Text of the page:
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Getting Started with Accessibility in Techcomms

Karen Mardahl, Technical Writer at G.R.A.S. Sound & Vibration, Denmark

Twitter: @kmdk Website: mardahl.dk

“Where do I start?” This is one of the first questions I hear when discussing accessibility for technical communicators. I shared my suggestions in an Adobe eSeminar with Tom Aldous, the Adobe Technical Communication Suite Product Evangelist. This article is a collection of the links from the eSeminar.

Read this article with the definition of disability from the World Health Organization in mind (WHO).

[WHO] acknowledges that every human being can experience a decrement in health and thereby experience some degree of disability. Disability is not something that only happens to a minority of humanity. The ICF thus ‘mainstreams’ the experience of disability and recognises it as a universal human experience.
- from the International Classification of Functioning, Disability and Health (ICF)

If disability is a universal human experience, why aren’t we all thinking accessibility in all our communication?

Start with your writing

Content is at the root of all we do, so that is a logical place to implement accessibility immediately. All it takes is plain language. Unfamiliar with the concept? The links, including Nordic resources, will explain it.

The Design To Read site is a good place to understand the value of the words you choose.

Plain language resources are

The EU has produced an excellent little booklet called How to Write Clearly in 23 languages! You can download a free PDF of the booklet from the“How to Write Clearly” page in the EU bookshop. In case that link changes over time, just search for the EU bookshop on the page for EU translations and drafting resources.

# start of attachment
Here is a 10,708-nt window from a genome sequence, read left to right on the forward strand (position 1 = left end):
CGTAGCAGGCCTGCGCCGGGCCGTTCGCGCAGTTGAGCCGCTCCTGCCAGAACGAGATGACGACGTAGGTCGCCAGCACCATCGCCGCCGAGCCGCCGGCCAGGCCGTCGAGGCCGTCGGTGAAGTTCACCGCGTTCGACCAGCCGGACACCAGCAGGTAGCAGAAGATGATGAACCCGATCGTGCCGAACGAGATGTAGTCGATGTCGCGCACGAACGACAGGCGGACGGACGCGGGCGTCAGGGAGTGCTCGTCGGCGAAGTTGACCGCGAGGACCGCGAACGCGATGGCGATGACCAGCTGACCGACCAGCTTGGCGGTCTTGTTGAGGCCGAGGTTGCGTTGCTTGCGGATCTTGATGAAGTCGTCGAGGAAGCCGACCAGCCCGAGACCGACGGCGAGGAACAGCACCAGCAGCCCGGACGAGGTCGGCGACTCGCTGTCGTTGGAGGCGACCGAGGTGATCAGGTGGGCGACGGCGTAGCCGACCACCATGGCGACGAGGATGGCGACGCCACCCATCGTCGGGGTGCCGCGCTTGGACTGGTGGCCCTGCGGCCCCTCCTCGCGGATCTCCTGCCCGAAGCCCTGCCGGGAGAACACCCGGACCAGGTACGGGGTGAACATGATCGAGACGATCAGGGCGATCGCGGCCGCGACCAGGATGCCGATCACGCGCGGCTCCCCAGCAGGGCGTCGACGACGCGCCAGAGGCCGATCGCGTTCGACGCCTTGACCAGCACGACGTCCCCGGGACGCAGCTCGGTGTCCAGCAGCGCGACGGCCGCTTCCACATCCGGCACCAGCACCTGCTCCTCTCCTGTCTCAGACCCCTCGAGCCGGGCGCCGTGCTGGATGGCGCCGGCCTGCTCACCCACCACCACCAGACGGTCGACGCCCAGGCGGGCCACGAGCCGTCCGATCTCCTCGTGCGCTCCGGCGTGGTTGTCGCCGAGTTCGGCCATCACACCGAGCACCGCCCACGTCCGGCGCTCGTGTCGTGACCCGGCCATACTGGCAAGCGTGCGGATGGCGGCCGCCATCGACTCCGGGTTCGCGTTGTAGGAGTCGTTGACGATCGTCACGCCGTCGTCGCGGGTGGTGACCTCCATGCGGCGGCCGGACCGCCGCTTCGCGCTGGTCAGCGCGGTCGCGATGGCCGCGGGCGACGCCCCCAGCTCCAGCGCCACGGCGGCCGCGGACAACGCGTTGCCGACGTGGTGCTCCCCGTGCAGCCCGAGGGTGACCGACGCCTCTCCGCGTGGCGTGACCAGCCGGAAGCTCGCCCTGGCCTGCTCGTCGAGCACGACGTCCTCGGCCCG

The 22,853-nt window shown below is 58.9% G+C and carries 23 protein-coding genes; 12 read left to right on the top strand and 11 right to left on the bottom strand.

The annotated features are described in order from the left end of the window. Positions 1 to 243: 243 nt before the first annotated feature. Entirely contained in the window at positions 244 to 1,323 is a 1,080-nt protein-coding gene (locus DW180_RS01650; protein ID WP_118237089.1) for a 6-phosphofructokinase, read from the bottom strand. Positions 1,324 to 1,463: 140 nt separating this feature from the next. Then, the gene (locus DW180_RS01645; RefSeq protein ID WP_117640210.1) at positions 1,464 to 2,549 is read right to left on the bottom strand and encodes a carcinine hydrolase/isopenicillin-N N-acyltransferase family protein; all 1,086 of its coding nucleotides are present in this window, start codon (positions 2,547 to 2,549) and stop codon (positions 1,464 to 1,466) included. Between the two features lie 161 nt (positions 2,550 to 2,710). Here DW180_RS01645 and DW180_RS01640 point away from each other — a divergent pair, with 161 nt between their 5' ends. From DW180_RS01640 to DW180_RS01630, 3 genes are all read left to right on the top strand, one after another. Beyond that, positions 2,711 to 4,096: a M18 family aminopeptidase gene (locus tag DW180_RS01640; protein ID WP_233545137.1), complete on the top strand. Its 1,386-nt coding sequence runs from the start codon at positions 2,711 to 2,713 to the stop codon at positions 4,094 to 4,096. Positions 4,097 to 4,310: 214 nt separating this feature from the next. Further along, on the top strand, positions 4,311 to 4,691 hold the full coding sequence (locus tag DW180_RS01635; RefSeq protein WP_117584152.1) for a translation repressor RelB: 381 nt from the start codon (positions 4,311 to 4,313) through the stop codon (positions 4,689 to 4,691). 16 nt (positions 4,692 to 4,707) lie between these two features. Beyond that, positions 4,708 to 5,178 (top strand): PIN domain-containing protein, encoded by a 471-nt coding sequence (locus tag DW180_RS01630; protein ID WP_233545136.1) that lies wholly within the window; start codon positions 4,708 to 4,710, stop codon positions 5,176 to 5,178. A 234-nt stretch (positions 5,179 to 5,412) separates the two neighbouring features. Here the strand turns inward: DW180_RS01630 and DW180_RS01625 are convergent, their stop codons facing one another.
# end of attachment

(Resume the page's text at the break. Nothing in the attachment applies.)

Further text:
While we’re on the topic of the EU resources, note these EU resources on accessibility.

Next Up is Alt Text

The next easy-to-start step is alt text, or alternate text. This is text that is used “in place of” an image. You can see this text when a large image is loading on a webpage. If you can’t see, your screen reader reads it for you. So simple, and yet so many forget or ignore this step in writing content. I won’t explain more because the WebAIM page on alt text says it all. Memorize it!

Steve Faulkner of The Paciello Group is working on HTML5: Techniques for providing useful text alternatives. It is a valuable companion to the WebAIM article.

Accessible PDFs

Making accessible PDFs is a natural extension of the PDF work many technical communicators already do. Download my presentation on techcomms and inclusion from the TCUK 2010 conference to read the slide notes explaining this process. The notes include more useful references.

Captions and Transcripts

That presentation I just mentioned also contains information about adding captions and doing transcripts.

I cannot emphasize enough how important captions or transcripts are for truly including all members of your technical communication audience. The transcript for my own recent eSeminar with Adobe on accessibility and technical communication is not yet ready, but I will tweet the availability when it is.